For the Cox proportional hazards model, the baseline hazard is unspecified, but the relationship between hazards is controlled by the $\beta$ parameter. For the case with a categorical covariate, we can fit a model with separate non-parametric harards to each group and assess whether the relationship between these hazards is consistent with the Cox Proportional hazards assumption.
The mathematical implementation of this idea is as follows. Suppose we have a single covariate $Z$ with two possible values $0$ or $1$ and we fit a Cox PH model of the standard form
$$
\lambda(t|Z) = \lambda_0(t)e^{\beta Z}
$$
This implies a cumulative hazard function of
$$
\Lambda(t|Z) = e^{\beta Z} \int_{s=0}^t \lambda_0(s) ds
$$
So the the log cumulative hazard ratio (under the Cox PH model) between the two groups $Z=1$ and $Z=0$ is a constant
$$
\log \frac{\Lambda(t|Z=1)}{\Lambda(t|Z=0)} = \beta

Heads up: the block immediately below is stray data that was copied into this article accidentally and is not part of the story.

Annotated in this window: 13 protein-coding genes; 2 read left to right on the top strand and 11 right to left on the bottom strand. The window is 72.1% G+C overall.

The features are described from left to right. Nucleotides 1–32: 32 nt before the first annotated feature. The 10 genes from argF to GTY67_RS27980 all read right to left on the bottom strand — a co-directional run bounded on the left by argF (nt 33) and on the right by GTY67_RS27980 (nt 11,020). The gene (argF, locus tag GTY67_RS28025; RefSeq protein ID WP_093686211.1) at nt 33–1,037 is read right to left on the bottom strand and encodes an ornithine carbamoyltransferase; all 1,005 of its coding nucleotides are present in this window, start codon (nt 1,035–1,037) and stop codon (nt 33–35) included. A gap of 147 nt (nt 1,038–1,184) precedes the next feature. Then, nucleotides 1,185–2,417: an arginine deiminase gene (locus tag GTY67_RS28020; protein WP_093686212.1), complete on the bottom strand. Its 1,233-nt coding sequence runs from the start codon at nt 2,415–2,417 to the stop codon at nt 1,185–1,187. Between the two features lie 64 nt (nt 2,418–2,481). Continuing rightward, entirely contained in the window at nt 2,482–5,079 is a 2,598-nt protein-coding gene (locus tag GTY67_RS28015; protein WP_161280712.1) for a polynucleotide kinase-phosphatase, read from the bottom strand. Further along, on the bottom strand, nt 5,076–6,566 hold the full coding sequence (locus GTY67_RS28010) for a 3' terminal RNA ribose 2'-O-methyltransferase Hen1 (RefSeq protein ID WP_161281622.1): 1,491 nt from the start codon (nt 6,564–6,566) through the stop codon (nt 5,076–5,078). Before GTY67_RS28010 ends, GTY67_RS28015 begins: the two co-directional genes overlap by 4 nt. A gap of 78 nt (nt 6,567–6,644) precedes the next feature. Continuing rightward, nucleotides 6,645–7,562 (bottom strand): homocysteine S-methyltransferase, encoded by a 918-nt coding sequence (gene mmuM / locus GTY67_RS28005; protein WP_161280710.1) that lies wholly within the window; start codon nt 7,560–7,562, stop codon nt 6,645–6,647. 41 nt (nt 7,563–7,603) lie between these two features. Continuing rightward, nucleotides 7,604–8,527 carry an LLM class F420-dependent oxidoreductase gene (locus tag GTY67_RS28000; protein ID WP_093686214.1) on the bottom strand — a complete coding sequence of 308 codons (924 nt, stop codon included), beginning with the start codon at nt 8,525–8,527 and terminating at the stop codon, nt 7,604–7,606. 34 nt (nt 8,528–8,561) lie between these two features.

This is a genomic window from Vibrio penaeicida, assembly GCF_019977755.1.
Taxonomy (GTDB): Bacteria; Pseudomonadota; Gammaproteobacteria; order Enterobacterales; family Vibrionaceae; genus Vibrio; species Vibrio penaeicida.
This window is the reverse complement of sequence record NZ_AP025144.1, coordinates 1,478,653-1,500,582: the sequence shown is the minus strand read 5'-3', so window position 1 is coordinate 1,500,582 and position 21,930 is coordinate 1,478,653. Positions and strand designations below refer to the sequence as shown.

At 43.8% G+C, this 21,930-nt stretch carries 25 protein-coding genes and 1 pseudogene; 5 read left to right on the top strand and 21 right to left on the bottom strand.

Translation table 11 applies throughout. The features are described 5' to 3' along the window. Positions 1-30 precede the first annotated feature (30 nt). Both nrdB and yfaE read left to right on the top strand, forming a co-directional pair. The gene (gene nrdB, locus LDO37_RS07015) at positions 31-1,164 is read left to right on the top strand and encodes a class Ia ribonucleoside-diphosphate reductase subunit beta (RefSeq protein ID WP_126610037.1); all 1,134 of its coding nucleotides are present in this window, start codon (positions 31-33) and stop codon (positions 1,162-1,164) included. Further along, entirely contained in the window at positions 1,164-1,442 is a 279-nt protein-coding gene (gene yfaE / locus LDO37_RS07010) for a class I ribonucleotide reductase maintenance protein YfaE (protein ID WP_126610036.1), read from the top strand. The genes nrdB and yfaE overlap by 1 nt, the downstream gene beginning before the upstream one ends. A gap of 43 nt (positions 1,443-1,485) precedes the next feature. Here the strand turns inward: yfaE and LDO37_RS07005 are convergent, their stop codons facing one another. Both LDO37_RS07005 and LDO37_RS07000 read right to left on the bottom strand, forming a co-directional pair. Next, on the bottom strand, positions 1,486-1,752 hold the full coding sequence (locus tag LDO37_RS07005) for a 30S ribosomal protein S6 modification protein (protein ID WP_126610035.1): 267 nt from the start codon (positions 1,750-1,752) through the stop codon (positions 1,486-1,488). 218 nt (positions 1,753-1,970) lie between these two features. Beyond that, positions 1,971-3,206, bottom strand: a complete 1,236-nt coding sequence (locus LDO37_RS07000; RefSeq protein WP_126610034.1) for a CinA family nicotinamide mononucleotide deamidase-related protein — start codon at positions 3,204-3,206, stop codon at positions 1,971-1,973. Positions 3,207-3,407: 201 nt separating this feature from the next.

$$
To determine if this assumption is reasonable, we fit Nelson--Aalen models to estimate $\Lambda(t|Z=1)$ and $\Lambda(t|Z=0)$ and compute their log ratio. If the resulting function appears approximately constant, then the Cox PH model may be reasonable.
### Example Data Set
This is example 8.4 in the textbook.
```{r kidney_load}
library(KMsurv)
library(survival)
data(kidney,package="KMsurv")
head(kidney)
```
We fit the Cox proportional hazards model using the Breslow method for partial likelihood.
```{r coxphfit}
?coxph
fit <- coxph(Surv(time,delta)~type,data=kidney,ties="breslow")
fit
```
We assess the fit of the Cox model by computing non-parametric estimates for the cumulative hazard for each treatment (each value of `type`). The Cox model does not appear realistic.
```{r coxphcheck, eval=TRUE}